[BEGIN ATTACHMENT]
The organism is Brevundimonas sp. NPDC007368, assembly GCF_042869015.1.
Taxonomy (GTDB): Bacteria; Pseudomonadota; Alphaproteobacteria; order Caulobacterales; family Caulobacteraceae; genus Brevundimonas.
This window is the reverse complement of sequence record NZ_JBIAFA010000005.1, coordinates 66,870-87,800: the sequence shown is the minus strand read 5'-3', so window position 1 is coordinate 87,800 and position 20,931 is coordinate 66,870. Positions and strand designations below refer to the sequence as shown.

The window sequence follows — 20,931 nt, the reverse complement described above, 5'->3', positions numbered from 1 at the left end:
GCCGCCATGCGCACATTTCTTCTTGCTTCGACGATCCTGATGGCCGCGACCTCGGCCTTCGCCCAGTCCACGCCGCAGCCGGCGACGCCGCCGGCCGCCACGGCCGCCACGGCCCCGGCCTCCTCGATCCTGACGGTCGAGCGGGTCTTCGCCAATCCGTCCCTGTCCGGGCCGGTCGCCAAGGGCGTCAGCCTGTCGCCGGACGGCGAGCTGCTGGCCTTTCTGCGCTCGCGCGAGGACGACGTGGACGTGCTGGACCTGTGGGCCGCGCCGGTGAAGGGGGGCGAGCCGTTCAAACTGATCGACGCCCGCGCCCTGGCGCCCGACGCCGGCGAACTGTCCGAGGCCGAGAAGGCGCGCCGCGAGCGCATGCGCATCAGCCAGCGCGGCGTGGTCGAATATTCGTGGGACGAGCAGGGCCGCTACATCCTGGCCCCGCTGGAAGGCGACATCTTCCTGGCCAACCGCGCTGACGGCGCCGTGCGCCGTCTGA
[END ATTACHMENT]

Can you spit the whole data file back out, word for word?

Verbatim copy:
The organism is Brevundimonas sp. NPDC007368, assembly GCF_042869015.1.
Taxonomy (GTDB): Bacteria; Pseudomonadota; Alphaproteobacteria; order Caulobacterales; family Caulobacteraceae; genus Brevundimonas.
This window is the reverse complement of sequence record NZ_JBIAFA010000005.1, coordinates 66,870-87,800: the sequence shown is the minus strand read 5'-3', so window position 1 is coordinate 87,800 and position 20,931 is coordinate 66,870. Positions and strand designations below refer to the sequence as shown.

The window sequence follows — 20,931 nt, the reverse complement described above, 5'->3', positions numbered from 1 at the left end:
GCCGCCATGCGCACATTTCTTCTTGCTTCGACGATCCTGATGGCCGCGACCTCGGCCTTCGCCCAGTCCACGCCGCAGCCGGCGACGCCGCCGGCCGCCACGGCCGCCACGGCCCCGGCCTCCTCGATCCTGACGGTCGAGCGGGTCTTCGCCAATCCGTCCCTGTCCGGGCCGGTCGCCAAGGGCGTCAGCCTGTCGCCGGACGGCGAGCTGCTGGCCTTTCTGCGCTCGCGCGAGGACGACGTGGACGTGCTGGACCTGTGGGCCGCGCCGGTGAAGGGGGGCGAGCCGTTCAAACTGATCGACGCCCGCGCCCTGGCGCCCGACGCCGGCGAACTGTCCGAGGCCGAGAAGGCGCGCCGCGAGCGCATGCGCATCAGCCAGCGCGGCGTGGTCGAATATTCGTGGGACGAGCAGGGCCGCTACATCCTGGCCCCGCTGGAAGGCGACATCTTCCTGGCCAACCGCGCTGACGGCGCCGTGCGCCGTCTGA